Adam Woodruff has practiced garden design since 1995. He trained as a Botanist at Eastern Illinois University. Woodruff attributes his unique design aesthetic, naturalism with a twist, to early college exposures to a diverse range of plants and environments (collecting trips in local prairies, field excursions to bogs in Canada and treks through forests of the Northeast). He also maintained the campus greenhouse, where he fell in love with tropicals. In recent years, influences on his designs include travels abroad to Europe, Asia and the Yucatan peninsula as well as observation of the work of great plantsmen such as Piet Oudolf and Roy Diblik. Woodruff’s designs often combine grasses, prairie natives and perennials with lush tropical foliage and seasonal blooms. This harmonious blending of plant material that is not conventionally grouped together is the ‘twist’ that makes his style unique.
Adam Woodruff

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linda May 15, 2009, 8:11 am

Wow – 10,000 square feet – that’s a nice-sized garden.

Not surprisingly, I haven’t had much success with a few experimental coneflower cultivars in my mostly-shady garden. The species seems to like it here just fine though. Wish I could grow some of those others with their pretty colors and forms. Ruby Giant is a survivor here too, although it’s been very slow to establish and doesn’t bloom as well as I’d like.

Linda. Thanks for sharing your experience with coneflowers. ‘Ruby Giant’ is a pretty stunning cultivar!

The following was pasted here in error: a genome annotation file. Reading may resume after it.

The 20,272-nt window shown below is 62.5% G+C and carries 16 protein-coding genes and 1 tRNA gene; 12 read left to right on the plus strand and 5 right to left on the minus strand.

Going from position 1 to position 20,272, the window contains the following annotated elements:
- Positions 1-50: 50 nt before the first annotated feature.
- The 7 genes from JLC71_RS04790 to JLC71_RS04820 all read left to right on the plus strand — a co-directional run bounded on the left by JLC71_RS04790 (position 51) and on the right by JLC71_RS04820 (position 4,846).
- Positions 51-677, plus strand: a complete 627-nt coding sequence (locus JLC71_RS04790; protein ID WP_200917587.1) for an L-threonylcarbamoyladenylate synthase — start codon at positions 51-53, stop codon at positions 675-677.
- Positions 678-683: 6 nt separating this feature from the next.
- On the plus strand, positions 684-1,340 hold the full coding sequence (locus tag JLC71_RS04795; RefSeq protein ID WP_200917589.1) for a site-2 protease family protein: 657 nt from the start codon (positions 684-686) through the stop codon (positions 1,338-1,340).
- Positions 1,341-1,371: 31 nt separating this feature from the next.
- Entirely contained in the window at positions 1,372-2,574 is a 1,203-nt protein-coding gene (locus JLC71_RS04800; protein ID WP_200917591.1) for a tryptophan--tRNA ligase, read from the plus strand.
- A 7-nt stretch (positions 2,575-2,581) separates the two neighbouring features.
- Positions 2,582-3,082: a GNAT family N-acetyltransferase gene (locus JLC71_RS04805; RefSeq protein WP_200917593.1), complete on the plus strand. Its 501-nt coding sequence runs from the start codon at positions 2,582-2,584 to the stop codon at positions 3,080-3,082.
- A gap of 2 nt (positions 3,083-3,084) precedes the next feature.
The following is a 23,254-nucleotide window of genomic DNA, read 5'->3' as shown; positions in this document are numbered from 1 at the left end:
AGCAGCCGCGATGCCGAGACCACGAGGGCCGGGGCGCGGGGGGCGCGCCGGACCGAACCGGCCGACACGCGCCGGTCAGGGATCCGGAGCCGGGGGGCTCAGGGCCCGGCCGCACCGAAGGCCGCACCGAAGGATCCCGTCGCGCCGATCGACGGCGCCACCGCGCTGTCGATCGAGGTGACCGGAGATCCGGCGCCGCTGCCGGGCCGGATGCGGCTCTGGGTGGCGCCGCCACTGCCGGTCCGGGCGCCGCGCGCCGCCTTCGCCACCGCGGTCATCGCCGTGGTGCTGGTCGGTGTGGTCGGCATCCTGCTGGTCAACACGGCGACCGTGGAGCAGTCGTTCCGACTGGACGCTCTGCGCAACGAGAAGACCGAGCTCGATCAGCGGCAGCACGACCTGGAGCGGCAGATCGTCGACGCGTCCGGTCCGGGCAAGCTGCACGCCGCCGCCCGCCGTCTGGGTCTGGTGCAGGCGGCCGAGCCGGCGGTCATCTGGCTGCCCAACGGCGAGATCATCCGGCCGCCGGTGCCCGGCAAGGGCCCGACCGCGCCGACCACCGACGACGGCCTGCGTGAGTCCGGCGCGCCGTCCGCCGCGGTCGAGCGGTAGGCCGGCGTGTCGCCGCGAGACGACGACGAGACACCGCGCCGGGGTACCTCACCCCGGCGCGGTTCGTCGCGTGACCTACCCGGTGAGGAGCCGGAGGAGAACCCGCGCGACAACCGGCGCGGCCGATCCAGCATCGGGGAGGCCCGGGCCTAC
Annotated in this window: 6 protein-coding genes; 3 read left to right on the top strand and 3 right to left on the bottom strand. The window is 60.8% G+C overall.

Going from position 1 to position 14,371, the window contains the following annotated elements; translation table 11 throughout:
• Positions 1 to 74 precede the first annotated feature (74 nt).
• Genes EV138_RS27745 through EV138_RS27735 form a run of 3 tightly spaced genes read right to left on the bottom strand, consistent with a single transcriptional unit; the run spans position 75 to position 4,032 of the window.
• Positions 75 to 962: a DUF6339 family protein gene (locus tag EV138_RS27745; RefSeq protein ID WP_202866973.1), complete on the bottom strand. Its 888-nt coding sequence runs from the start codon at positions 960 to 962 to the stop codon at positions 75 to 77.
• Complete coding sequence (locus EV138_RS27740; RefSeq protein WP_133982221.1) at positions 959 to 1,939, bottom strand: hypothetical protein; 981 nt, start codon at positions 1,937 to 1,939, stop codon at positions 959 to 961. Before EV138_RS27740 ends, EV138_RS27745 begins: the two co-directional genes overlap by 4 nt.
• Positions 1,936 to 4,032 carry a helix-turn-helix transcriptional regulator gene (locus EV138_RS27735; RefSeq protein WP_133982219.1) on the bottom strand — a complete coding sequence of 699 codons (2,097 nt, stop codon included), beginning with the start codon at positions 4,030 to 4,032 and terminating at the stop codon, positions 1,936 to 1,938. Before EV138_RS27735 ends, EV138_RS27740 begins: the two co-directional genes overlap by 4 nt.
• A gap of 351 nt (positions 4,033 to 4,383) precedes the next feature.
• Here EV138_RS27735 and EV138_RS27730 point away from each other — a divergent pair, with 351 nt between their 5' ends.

Shady Gardener May 15, 2009, 9:08 pm

It’s pretty crazy when Echinacea begins to somewhat resemble Rudbeckia! There are some fun new varieties, but I’m still a fan of the originals. 🙂

Thanks for your comments Shady. I agree completely!


Shawn May 17, 2009, 5:54 pm

Adam- Echinacea are a favorite perennial in my yard. I have E. ‘Magnus’ and ‘White Swan’ that have done well. I tried two of thg Big Sky Hybrids and lost one because it only got partial sun. The second has never really thrived, but since relocating it to a sunnier location is making quite a comeback. Once established, these are stalwart performers, especially in our hot Pacific Northwest summers.

Hi Shawn. Thanks for your comments and post on coneflowers. I agree, Terra Nova’s Mac N Cheese and Tomato Soup look like colorful additions to their lineup.


Eva May 17, 2009, 8:55 pm

I’ve really become a fan of coneflowers recently. My original old purple ones came from pass along seed, but I’ve bought 5 of the new hybrids in the last couple of days, including harvest moon and double delight. I can’t wait to see how they do in my sunny garden. I think my favorite is coconut lime.

I have ‘Harvest Moon’ as well. Lovely with Geranium ‘Rozanne’!


Henrietta May 18, 2009, 9:22 am

I am a fan of the orginal coneflowers but have planted seed of the white ones and am hoping that the seed will sprout. I have a flower bed with coneflowers and day lilies I like the orange and purple combination.

Hi Henrietta. Thank you for sharing!


Lynn May 18, 2009, 11:19 am

I love them, too. Thanks for the companion recommendations. Our garden is pretty tiny, but here is a post showing them with lots of other flowers and some plant portraits last August bloom day. I am trying E. pallida from seed this year and will plant with Pannicum ‘Heavy Metal’.

Lynne. Thanks for sharing your great photos! I see several of my favorite plants in your garden, including Echinacea. I like your description of the Allium seedheads . . . ‘hanging around like frozen fireworks’.


Sprouts, Shoots, and Sunshine May 21, 2010, 9:13 am

Just picked up 3 ‘Coconut Lime’ and stealing your combination idea! I love how it looks planted next to peroskia!